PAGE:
International Monetary Fund | April 2015 27


GLOBAL FINANCIAL STABILITY REPORT: NAVIGATING MONETARY POLICY CHALLENGES AND MANAGING RISKS

Figure 1.16. U.S. High-Yield Energy Markets

1. Cumulative Total Returns in High-Yield Index and 2. U.S. High-Yield and High-Yield Energy Spreads
High-Yield Energy (Percent)
(Percent)
10 20
High-yield indices 18
5 Composite
Energy 16
Exploration and production
Oil eld services 14
0
12
High-yield indices
5 10
Composite
Energy 8
Exploration and production
10
Oil eld services 6

4
15
2

20 Dec. 2004 0
Jul. 14
Mar. 14

Jun. 14
Dec. 2013
Jan. 14

Jan. 15
May. 14

Oct. 14

Dec. 14
Apr. 14

Aug. 14

Nov. 14
Sep. 14
Feb. 14

Feb. 15

Dec. 13
Dec. 11

Dec. 14
Dec. 07
Dec. 05

Dec. 09
Dec. 08

Dec. 12
Dec. 10
Dec. 06
Sources: Barclays; and IMF staff estimates.
Sources: Barclays; and IMF staff estimates.

ery in February on the back of rising oil prices limited the markets, energy-related bonds account for 56 percent
cumulative decline to 9 percent (Figure 1.16, panel 1). of the bonds trading at distressed levels, and virtu-
Accordingly, the divergence between the spreads of the ally allwere issued by firms engaged in extraction and
energy subcomponents of the Barclays High Yield Index production and oil field servicing (Table 1.4). A positive
and the broader index was in January at the widest it has point in this regard is that U.S. high-yield mutual funds
been in the past 10 years (Figure 1.16, panel 2). have relatively limited exposure to the energy sector, and
Oil-related issues comprise a significant portion of the accordingly they have only a limited ability to amplify
U.S. high-yield bond market. The share has tripled dur- volatility in any potential sell-off in the high-yield
ing the past 10 years, largely because of the U.S. shale energy sector. Also, thus far the contagion to the rest of
oil boom. Combining the high-grade and high-yield the high-yield bond market has been limited.

Table 1.4. Energys Impact on Two Barclays Corporate Credit Indices


U.S. High-Grade Index U.S. High-Yield Index
Number of Issues in Distress, January 30, 20151
Total Index 16 182
Energy 5 101
Exploration and Production 0 67
Servicers 5 33
Number of all Issues in Index 6,039 2,238
Index Amount (US$ trillion)
December 31, 2008 2.5 0.4
January 30, 2015 5.3 1.3
Sources: Barclays; and IMF staff calculations.
1Distressis defined as a bond trading below $80 per $100 par; this is a rule of thumb often used by market participants.

28 International Monetary Fund | April 2015


CHAPTER 1 EnhancIng polIcy tractIon and rEducIng rIsks

Figure 1.17. U.S. Interest Rates and Term Premiums

1. U.S. 10-Year Bond Yield and Term Premiums 2. Expected Terminal Federal Funds Rate
(Percent) (Percent)
2.7 0.6 4.25
Ten-year premium (right scale)
0.5
Ten-year nominal rate (left scale)
2.5 0.4
FOMC median projection
0.3 4.00
2.3 0.2
0.1
2.1 0.0 3.75
0.1
1.9 0.2 Primary dealers median
0.3 projection 3.50
1.7 0.4
0.5 Market-implied terminal
rate
1.5 0.6 3.25
Oct. 2014 Nov. 14 Dec. 14 Jan. 15 Feb. 15 Mar. 15 Jan. 2014 Apr. 14 Jul. 14 Oct. 14

Sources: Haver Analytics; and IMF staff estimates. Sources: Bloomberg, L.P.; Kim and Wright (K&W) (2005, updated); and IMF staff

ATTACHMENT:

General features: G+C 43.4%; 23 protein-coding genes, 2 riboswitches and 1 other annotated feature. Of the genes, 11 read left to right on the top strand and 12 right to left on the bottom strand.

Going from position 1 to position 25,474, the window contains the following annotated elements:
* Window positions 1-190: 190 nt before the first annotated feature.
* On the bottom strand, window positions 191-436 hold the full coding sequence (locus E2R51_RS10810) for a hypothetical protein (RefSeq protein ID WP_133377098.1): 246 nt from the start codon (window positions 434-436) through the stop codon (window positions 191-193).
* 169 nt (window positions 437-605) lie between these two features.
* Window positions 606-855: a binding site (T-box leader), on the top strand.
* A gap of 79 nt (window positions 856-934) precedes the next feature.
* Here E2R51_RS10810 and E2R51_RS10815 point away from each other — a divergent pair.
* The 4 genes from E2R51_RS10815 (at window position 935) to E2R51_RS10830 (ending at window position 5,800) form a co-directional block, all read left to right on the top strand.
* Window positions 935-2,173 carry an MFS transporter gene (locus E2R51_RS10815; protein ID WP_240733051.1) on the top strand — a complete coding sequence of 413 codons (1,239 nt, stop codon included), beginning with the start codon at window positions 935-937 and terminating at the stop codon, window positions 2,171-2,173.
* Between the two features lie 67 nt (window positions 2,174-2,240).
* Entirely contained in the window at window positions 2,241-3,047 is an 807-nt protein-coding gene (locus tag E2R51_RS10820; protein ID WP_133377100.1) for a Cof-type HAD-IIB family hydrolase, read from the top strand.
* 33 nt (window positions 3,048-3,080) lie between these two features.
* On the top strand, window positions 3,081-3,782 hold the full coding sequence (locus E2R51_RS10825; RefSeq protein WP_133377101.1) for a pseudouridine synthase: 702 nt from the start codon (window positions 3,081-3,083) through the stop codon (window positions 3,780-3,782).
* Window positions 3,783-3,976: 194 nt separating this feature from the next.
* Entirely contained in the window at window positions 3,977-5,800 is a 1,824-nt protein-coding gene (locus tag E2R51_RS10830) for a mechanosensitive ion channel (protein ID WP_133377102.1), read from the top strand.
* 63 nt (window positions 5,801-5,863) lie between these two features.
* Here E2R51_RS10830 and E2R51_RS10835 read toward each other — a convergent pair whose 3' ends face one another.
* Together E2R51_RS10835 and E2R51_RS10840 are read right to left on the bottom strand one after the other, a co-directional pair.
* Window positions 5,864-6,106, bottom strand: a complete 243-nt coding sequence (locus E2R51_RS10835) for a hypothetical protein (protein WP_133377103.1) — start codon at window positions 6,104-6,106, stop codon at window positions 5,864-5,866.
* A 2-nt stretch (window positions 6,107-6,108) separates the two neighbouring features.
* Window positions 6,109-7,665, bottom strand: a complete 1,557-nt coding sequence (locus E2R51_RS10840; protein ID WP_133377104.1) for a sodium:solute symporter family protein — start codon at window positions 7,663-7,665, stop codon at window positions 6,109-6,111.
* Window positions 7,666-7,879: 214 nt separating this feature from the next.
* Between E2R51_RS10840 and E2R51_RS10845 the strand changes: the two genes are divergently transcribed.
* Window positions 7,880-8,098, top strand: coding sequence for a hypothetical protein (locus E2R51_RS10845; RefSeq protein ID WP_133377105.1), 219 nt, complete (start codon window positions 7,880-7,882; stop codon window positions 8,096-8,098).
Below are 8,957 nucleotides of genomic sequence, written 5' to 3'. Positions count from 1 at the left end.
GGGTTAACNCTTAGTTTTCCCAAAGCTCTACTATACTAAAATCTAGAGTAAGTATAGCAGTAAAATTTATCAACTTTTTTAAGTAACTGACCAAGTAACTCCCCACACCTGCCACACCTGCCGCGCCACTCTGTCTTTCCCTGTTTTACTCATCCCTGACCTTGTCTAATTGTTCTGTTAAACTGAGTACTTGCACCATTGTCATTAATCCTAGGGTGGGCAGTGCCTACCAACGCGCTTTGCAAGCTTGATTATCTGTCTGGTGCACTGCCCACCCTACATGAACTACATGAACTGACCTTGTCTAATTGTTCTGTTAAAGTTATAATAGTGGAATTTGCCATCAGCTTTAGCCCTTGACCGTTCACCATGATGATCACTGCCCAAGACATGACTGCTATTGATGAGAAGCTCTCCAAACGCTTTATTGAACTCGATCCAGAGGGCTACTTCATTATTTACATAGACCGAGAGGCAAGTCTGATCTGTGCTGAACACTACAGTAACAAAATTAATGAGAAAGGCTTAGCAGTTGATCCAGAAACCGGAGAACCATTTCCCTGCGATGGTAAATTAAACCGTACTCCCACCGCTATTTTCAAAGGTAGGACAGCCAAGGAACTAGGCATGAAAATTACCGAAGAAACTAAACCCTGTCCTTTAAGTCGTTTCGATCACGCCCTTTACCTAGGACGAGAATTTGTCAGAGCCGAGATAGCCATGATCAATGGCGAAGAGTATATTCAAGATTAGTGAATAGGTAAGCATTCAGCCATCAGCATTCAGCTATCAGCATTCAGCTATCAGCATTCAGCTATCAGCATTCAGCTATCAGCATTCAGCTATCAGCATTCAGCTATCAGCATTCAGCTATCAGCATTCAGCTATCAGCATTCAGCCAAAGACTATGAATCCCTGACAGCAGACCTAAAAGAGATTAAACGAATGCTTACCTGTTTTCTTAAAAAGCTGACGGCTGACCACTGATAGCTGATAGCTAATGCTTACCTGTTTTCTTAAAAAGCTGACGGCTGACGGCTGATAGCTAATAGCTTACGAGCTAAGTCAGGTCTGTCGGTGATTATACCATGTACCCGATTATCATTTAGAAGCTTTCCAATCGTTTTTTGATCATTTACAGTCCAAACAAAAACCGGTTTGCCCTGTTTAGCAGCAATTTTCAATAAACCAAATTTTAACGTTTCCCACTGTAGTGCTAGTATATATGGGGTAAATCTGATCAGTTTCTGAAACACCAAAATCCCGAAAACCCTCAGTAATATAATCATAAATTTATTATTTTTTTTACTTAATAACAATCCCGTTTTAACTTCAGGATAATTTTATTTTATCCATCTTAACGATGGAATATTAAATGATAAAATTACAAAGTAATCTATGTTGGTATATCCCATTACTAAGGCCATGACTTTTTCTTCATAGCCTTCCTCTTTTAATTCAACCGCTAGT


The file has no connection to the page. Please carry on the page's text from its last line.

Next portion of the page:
estimates.
Note: The market-implied terminal rate is derived from the 10-year Treasury rate,
the 10-year term premium (Kim and Wright 2005), and the expected months to
liftoff in the federal funds rate. The pace of rate hikes is assumed to be 100 basis
points per year until the terminal rate is reached. FOMC = Federal Open Market
Committee.

Markets remain concerned that global indicates that, before this event, changes in the 10-year
disinflationary forces and downside risks may yet Treasury rate were more likely to precede (Granger
delay the U.S. recovery cause) changes in the 10-year German bund rate; after
Global developments are exercising strong influence on Jackson Hole, changes in bund yields were likely to
U.S. Treasury markets. The strengthening of the dollar precede (Granger cause) changes in Treasury yields
and lower yields in the euro area and Japan have made (Figure 1.18, panel 1).
U.S. Treasury bonds more attractive on a relative value Recent developments in global asset markets also
basis, because buyers can benefit from both the favor- reflect dissonance between financial market concerns
able yield differential and potential exchange rate gains. over global disinflationary pressures and the Federal
As a result, 10-year Treasury yields declined by 80 basis Reserves signaling of the path of U.S. monetary
points between October 2014 and the end of January policy. Both market-based and survey-based expecta-
2015, before rebounding by 50 basis points by mid- tions continue to point to mid- to late 2015 for the
March. A large part of this movement can be attributed first hike in the U.S. policy rate. But market-based
to a recompression of the term premium. Indeed, the expectations for the future path of policy rates remain
term premium on U.S. Treasuries briefly declined into notably below the forecasts of most of the participants
negative territory, pulling down U.S. long rates, even in the Federal Open Market Committees dot fore-
as the expected terminal federal funds rate remained casts (Figure 1.18, panel 2).16 These influences have
steady at about 3.25 to 3.50 percent (Figure 1.17), and persisted despite the continuing improvements in the
expected short-term rates remained stable.
Monetary developments in the euro area have had a 16Some market analysts forecasts for the first U.S. rate hike

particularly strong effect on U.S. interest rates. At the extend to early 2016, citing the absence of price pressure and an